The authors estimate that about 250,450 same-sex couples filed joint tax returns in 2015.Over the prior two years, the number of same-sex filers increased by about 40 percent each year, from about 131,080 filers in 2013 and 183,280 in 2014.In addition to geographic differences, the report also sheds light on pay disparities between same-sex couples and their different-sex peers—and how the disparities differ depending on whether a couple is comprised of two men or two women.
The authors estimate that about 250,450 same-sex couples filed joint tax returns in 2015.Tags: Ib Hl English Essay RubricWords That Contain The Root Word ThesisEssay On Spring Season In FrenchDissertation Writing AdviceKnowledge EssayBusiness Plan TitlesHow To Write A Startup Business PlanSecondary Education Research PaperFranchise Business Plan TemplateCollege Essays Help
“This wage gap between male and female same-sex couples partially reflects factors that are obvious in the data, like the concentration of male couples in higher-cost areas, and the much larger share of female couples with child care responsibilities,” Looney says.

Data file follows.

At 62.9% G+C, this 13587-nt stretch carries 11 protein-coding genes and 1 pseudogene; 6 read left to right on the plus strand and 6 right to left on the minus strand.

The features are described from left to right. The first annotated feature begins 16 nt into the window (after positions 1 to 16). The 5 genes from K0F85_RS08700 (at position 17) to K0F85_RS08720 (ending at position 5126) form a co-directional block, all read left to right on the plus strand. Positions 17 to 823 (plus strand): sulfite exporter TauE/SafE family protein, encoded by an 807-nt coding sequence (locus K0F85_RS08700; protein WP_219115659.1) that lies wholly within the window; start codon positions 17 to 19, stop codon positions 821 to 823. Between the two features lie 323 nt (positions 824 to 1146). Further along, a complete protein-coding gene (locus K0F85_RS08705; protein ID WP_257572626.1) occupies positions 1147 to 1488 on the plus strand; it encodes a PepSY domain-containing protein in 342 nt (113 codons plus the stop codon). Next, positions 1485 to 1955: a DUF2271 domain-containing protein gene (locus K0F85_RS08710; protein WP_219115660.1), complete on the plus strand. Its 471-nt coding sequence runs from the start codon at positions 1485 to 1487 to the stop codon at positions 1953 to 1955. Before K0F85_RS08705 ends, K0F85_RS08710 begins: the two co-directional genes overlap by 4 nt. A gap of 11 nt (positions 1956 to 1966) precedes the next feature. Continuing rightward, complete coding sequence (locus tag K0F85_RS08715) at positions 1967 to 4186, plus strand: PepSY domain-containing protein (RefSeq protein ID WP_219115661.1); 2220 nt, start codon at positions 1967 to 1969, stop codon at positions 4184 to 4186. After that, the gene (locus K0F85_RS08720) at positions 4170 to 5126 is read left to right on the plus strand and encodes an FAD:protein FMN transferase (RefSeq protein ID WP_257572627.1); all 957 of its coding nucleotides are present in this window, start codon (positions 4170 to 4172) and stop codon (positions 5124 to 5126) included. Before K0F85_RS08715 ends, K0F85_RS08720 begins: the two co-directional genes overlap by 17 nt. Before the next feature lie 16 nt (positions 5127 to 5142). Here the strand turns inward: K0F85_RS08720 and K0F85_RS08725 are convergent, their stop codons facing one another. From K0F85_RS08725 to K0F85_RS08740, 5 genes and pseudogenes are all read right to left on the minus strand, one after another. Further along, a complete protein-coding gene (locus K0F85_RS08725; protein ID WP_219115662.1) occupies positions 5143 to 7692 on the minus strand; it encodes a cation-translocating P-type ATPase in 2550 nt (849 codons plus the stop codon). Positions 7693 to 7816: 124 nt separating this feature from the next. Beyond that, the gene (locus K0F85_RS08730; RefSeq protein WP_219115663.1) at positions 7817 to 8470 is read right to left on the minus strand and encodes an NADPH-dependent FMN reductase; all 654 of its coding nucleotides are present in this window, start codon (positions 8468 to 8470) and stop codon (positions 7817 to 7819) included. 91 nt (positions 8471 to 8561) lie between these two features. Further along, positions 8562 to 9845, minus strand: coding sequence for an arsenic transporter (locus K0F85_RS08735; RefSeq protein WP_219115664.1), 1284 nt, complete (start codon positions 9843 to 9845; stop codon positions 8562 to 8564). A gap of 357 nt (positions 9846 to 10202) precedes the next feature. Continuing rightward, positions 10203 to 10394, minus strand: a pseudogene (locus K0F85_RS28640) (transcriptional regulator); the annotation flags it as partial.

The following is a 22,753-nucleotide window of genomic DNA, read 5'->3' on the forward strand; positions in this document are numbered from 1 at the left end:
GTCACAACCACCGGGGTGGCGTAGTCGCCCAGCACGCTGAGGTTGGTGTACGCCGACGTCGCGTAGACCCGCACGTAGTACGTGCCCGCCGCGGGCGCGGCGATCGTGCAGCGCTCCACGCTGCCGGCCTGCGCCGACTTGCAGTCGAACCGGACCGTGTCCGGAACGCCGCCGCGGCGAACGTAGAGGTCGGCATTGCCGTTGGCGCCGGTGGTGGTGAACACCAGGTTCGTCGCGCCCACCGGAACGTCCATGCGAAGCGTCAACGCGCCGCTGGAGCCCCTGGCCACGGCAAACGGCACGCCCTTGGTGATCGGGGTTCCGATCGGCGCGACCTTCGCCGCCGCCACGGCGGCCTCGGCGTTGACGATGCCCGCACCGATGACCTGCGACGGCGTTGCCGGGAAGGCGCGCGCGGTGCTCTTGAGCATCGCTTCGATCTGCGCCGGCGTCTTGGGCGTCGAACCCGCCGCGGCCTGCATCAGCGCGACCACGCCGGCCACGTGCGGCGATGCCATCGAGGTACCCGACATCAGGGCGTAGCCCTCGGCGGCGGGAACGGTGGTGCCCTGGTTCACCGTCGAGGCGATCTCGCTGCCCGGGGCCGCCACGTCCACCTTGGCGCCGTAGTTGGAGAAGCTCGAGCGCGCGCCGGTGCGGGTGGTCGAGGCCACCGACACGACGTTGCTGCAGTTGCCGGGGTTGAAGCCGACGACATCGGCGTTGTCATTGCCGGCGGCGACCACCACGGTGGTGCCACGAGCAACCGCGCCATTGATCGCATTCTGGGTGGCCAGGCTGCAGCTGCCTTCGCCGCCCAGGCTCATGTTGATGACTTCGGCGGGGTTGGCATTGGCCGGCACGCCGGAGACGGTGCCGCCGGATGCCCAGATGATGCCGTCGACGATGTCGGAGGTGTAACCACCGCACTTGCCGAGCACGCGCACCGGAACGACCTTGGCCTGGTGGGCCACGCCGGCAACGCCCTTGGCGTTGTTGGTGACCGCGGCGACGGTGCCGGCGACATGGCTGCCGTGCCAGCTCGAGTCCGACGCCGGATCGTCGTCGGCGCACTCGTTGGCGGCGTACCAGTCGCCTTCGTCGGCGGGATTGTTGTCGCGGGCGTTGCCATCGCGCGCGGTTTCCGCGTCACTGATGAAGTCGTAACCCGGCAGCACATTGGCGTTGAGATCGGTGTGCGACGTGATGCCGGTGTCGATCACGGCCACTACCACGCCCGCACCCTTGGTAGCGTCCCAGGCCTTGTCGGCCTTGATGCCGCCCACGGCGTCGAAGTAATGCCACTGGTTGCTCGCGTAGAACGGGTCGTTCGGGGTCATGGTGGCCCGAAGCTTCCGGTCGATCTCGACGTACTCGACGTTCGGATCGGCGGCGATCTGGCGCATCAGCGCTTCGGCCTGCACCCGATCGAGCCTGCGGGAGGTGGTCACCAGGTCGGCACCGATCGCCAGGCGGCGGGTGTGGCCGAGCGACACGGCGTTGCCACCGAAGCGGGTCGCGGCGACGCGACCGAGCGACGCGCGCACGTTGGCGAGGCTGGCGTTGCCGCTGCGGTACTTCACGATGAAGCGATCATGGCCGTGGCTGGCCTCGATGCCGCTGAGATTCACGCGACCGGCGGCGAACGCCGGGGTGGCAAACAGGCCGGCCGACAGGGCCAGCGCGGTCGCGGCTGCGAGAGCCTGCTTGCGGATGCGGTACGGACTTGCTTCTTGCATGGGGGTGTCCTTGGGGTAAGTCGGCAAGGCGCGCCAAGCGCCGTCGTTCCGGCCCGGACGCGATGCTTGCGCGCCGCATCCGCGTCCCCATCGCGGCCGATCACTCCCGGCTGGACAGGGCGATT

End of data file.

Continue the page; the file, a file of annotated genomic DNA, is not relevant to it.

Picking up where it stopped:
“But those factors—or others, like education or occupation—are unlikely to explain all of the remaining wage gap, which most economists attribute to a combination of labor market discrimination and a wage penalty for taking time out of the labor market for child-rearing or for part-time work.” The Supreme Court rulings culminated a period of rapid changes in the legal recognition and rights of same-sex couples.
What about the gap between same-sex couples and their different-sex peers?
For 2015 filers nationwide between the ages of 25 and 55, average household incomes for male same-sex couples was higher than household incomes of different-sex couples.
Male-male couples earned about $168,233 and different-sex couples earned about $119,803.
That’s a gain of about ,000 for male-male couples.
When compared with different-sex couples filing jointly, the analysis reveals that same-sex joint filers are generally younger, higher income, and less likely to claim dependent children.
In 2015, 48 percent of different-sex couples claimed children as dependents, compared with 28 percent of female-female couples and just 7 percent of male-male couples.
Same sex joint filers are also more likely to live in metropolitan areas and coastal states than different-sex filers.
The analysis examines where same sex couples live in several different ways: By using geographic areas defined by state, by regional labor markets (“commuting zones”), and in select large 5-digit zip codes. as a whole, same-sex filers made up only 0.48 percent of all joint filers in 2015, though the rates varied widely across the country. C., for instance, which had some of the highest shares of male-male filers, same-sex couples accounted for approximately 4.2 percent of all married filers.